I was a little surprised at the magazine that was packaged with the carbine. It was an aluminum-body, GI in appearance with green follower. I’d heard a rumor that S&W was going to package its M&P15 line with something a little different.
In fact, I’d seen an M&P15 with a Lancer Systems magazine at a recent trade show. The Lancer L5 translucent polymer AR magazine has a body marked with round count at intervals and has hardened steel feed lips that have been treated with PTFE. The floorplate is a rubber-coated bumper; they must assume that empties will hit the ground. The L5 has been tested at high and low temperature extremes.
Another potential alternative magazine is one we’ve been using around here for some time. That’s the MagPul PMAG. PMAG stands for “Polymer MAGazine.” These are AR magazines for the 5.56mm NATO, available with standard bodies or with a window to help you keep track of remaining rounds. A pop-off storage/dust cover keeps the pressure of the stack of rounds off of the feed lips. This prevents the aluminum magazine malady, “ammo creep.” The PMAG features an anti-tilt follower, as one might expect from MagPul, the home of anti-tilt followers for standard magazines, and stainless springs.
Now available in a 20-round edition, the PMAG has a track record of reliability in operations around the globe. My local police response team has been using them, as have I. I’m unquestionably a fan.
I made but a single trip with the current sample X to the range. As this sample is destined for suppressor testing later on, I wanted to get some shooting done to check it out before changing anything.
I installed the Trijicon ACOG TA31TRD. This is the 4x32mm ACOG with a TRD (Trijicon Red Dot), placed on top. The little reflex sight is there for room-to-room combat and other close-range encounters of the worst kind.
This ACOG has dual illuminated reticle with tritium supplying light in the darkness and a fiber optic tube providing illumination in better-lit conditions. The reticle is a ranging type with bullet drop compensator. The reflex has an 8-MOA aiming dot.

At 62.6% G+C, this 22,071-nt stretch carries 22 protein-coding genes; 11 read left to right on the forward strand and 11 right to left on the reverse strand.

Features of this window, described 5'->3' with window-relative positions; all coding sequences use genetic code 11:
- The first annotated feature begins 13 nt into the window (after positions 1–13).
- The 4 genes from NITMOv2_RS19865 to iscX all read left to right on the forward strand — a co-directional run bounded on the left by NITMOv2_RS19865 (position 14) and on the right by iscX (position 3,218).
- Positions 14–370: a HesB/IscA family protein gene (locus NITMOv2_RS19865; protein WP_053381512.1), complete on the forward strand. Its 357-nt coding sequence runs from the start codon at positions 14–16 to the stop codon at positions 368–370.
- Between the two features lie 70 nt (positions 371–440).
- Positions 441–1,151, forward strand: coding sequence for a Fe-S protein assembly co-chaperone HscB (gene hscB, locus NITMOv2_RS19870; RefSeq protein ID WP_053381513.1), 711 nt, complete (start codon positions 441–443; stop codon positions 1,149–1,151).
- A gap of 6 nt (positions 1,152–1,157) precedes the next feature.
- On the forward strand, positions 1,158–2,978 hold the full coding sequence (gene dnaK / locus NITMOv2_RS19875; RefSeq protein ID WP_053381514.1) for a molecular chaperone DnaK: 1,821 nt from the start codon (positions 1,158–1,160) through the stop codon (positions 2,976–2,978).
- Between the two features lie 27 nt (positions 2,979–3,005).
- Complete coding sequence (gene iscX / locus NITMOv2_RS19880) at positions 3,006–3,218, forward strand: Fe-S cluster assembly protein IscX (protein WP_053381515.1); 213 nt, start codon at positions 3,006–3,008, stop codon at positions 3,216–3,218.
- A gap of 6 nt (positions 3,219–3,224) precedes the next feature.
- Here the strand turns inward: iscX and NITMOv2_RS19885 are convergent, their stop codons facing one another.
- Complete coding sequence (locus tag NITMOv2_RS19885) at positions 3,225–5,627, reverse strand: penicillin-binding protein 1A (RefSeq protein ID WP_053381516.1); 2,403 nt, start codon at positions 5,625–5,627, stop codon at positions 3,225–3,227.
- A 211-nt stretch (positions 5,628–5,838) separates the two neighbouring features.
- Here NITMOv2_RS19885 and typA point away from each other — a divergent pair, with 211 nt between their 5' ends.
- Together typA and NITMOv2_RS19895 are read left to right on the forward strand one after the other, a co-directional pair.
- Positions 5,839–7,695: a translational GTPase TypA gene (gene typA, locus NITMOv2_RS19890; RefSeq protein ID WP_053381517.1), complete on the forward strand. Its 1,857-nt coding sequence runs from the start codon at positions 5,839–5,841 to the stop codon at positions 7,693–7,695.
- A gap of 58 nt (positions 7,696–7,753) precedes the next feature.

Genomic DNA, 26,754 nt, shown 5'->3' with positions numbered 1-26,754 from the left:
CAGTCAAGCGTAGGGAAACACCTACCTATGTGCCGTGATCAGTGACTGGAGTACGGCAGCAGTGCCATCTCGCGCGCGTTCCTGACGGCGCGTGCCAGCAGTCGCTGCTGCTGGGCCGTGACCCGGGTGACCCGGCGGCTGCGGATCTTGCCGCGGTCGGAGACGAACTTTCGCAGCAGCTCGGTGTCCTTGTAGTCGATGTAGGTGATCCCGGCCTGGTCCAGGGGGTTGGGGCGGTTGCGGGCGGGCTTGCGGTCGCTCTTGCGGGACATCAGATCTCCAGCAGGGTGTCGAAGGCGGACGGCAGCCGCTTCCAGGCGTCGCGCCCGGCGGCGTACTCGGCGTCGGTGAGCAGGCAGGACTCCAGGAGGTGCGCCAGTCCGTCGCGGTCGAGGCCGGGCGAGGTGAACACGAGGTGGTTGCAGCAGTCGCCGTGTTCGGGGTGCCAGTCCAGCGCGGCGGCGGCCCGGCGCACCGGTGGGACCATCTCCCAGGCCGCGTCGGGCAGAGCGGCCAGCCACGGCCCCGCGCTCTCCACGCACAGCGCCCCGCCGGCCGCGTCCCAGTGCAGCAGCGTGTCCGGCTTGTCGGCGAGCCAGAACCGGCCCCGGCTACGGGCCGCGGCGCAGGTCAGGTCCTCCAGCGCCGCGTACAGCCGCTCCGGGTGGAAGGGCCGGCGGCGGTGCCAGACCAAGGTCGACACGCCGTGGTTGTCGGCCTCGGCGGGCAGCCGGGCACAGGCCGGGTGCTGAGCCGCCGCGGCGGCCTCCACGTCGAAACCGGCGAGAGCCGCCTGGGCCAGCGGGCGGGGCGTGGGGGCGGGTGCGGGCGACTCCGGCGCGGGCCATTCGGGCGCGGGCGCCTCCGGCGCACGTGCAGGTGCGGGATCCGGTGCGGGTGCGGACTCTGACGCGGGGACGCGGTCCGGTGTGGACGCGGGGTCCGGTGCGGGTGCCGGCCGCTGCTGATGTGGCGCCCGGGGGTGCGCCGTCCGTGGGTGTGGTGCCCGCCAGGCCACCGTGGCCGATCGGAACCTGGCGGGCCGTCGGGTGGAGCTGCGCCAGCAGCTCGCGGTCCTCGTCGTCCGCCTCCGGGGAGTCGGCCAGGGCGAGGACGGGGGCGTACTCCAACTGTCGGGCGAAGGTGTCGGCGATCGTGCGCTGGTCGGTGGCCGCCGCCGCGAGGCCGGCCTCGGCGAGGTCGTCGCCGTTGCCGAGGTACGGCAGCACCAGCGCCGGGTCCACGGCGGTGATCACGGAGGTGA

The TA31TRD is supplied with a flattop mount, a scope coat, a Lenspen, manual, warranty and it’s packaged in a medium Pelican case.
I elected to take the short time I had and try the sample’s accuracy. I used the Lancer L5 magazine as I’d had experience locally with the PMAG with the local response team and with my own magazines.
I tried four different loads for accuracy. Even though it was 38 degrees with winds at 10 to 15 MPH, the range wasn’t empty. I got to use the 50-yard backstop. I braced the X-ray over a range bag. I found the Winchester 55-grain Ballistic Silvertip would put five rounds into 1.06 inches. Hornady 60-grain TAP Urban put the same number of rounds into a 1.13-inch cluster. CorBon 53-grain DPX gave a 1.56-inch group. Black Hills blue box, remanufactured, loaded with the 60-grain V-MAX bullet fired a 0.88 of an inch group at 50 yards.
The X was typical of 16-inch AR carbines and could be expected to display 2- to 4-inch groups at 100 yards. It seems to be what the breed is built for. That said, with the right load and a trigger that slicks up from use, you could get some sub-2-inch groups with this particular gun.
With all the M&P15 versions out there, why does the M&P15X stand out? It’s the format, how the rifle is supplied. It doesn’t need a free-floating barrel for its mission. The railed forend is a help to install the (definitely needed) white light and the vertical grip, which is handy especially if you have to deploy the piece for a long time.
It’s not provided with the removable carry handle. Everyone takes those off and stores or sells them. Imagine having to deploy 100 patrol rifles. Do you want to store 100 carry handles in the armory?
The Troy Industries flip-up rear sight is an industry standard and it’s a good unit. There’s a good reason that the Smith & Wesson M&P15X is so popular with law enforcement, it has everything that’s needed with nothing that isn’t.